Kemarni Watson Darby: Signs of abuse ‘must have been visible hours before his death’

A nurse at a Black Country walk-in centre diagnosed the tot with a stomach bug just hours before he suffered the fatal blows, allegedly inflicted by his strict mum and her partner, which “ultimately killed him”

Kemarni Watson Darby, three, was seen at a Black Country walk-in-centre just hours before he beaten to death
Kemarni Watson Darby, three, was seen at a Black Country walk-in-centre just hours before he beaten to death

Bruising and signs of abuse must have been visible when a medic saw a toddler hours before the fatal blows that caused his tragic death, a court has heard.

Kemarni Watson Darby, three, was checked over by a nurse at a Black Country walk-in-centre just a few hours before he was allegedly battered to death by his mum and her lover.

Prosecutors say the three-year-old’s mum and her boyfriend inflicted the fatal blows, which have been likened to the severity of injuries usually seen in fatal car collisions, Birmingham Live reports.

Forensic pathologist Dr Alexander Kolar told jurors yesterday that some of little Kemarni’s bruises were from “up to four weeks prior to his death”.

Giving evidence at Birmingham Crown Court yesterday, Dr Kolar said bruising must have been visible when the tot was checked over by hospital staff on the day of his murder.

Dr Kolar said: “Theoretically all the abdomen bruising may have been present at that time, but it may not have been.

“Some of the injuries must have been present.”

A toddler allegedly murdered at the hands of his ‘cruel’ mother and her boyfriend suffered ‘horrendous’ injuries similar to those caused by a car crash, a court has heard

Prosecutors have argued it was internal injuries to the little one’s mesentery – a part of the body supplying blood to the intestine – which caused a “massive internal bleed” that “ultimately killed him”.

Dr Kolar said he couldn’t be sure if the fatal damage was inflicted before or after the appointment.

He added that the most significant of all Kemarni’s injuries were to his right abdomen, right arm and to the lower part of his face close to his mouth.

The jury heard how bruising at the top of Kemarni’s scalp was ‘quite unusual’ as it’s an unlikely area to have an accidental injury.

The worst injuries were on his abdomen, the court heard

The court heard that there was also fresh bruising which was not ‘many days old’ as well as ‘clear evidence of older internal injuries’ to the tot’s abdomen.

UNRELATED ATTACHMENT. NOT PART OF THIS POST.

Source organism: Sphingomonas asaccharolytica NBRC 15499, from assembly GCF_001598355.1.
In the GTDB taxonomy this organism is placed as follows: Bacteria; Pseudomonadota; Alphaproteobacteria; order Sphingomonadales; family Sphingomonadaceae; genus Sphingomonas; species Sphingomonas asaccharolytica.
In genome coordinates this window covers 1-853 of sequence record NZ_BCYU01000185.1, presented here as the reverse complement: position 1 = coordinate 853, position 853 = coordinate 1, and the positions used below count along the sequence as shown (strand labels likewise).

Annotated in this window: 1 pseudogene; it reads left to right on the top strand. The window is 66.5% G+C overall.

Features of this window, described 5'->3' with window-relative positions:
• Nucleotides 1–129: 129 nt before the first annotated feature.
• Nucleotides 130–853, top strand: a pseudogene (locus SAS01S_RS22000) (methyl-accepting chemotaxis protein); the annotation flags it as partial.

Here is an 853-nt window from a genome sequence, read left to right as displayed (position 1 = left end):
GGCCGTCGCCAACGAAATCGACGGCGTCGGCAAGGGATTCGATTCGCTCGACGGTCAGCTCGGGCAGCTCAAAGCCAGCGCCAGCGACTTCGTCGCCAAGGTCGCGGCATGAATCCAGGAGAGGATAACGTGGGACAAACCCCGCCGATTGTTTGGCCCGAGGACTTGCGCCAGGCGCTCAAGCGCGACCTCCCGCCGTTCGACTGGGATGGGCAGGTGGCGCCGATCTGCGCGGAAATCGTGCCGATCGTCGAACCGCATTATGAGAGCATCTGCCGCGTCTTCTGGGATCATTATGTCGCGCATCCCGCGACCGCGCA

Signs of injuries consistent with gripping were also discovered on the boy’s abdomen and arm, jurors heard.

The pathologist went on to tell the court he had recorded the youngster’s medical cause of death as abdominal injuries.

He said: “This is a child with extremely severe injuries to his abdomen. They are indicative of extremely severe force being applied to that abdomen.

A nurse diagnosed the youngster with a tummy bug

Kemarni Watson Darby was abused before his death, the court was told

“Kemarni had widespread, significant blunt-force injuries to his abdomen.

“It’s actually very difficult to bruise the abdomen. If you’re seeing bruising to the abdominal skin to this extent, it’s indicative of very, very significant force being applied to the abdominal wall.”

The witness added: “It’s simply not possible for a child to cause these injuries to themselves. A third party has caused these injuries.”

Prosecutors say three-year-old Kemarni suffered a ‘vicious forceful assault’ at the family’s West Bromwich home, splitting his abdomen and causing a ‘massive’ internal bleed which killed him on June 5, 2018.

His mother Alicia Watson, 30, of Radnor Road, Handsworth and her boyfriend Nathaniel Pope, 31, of Evans Street, Wolverhampton, both deny murder and multiple charges of child cruelty.

They are alleged to have subjected the boy to repeated ‘extremely painful’ assaults in the months before his death.

Prosecutor Tony Badenoch QC asked Dr Kolar: “Is it your opinion that there was at least one blow?”

Dr Kolar replied: “Yes, there is at least one blow but given the widespread distribution of injuries, I’m very suspicious there has been more than one blow.”

He added: “You cannot cause these injuries by gripping. There must have been impact and impact of very significant force.”

Previously, jurors heard how Kemarni was rushed in for assessment after vomiting while he waited with his mother for an appointment at Parsonage Street walk-in centre, in West Bromwich.

But the nurse said she spotted ‘nothing out of the ordinary’ after examining the toddler and prescribed him medication for dehydration, believing he was battling a viral bug.

Hours later, the toddler was discovered ‘lifeless’ at his West Bromwich home, the jury was told.

The trial continues.

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George Holan

George Holan is chief editor at Plainsmen Post and has articles published in many notable publications in the last decade.

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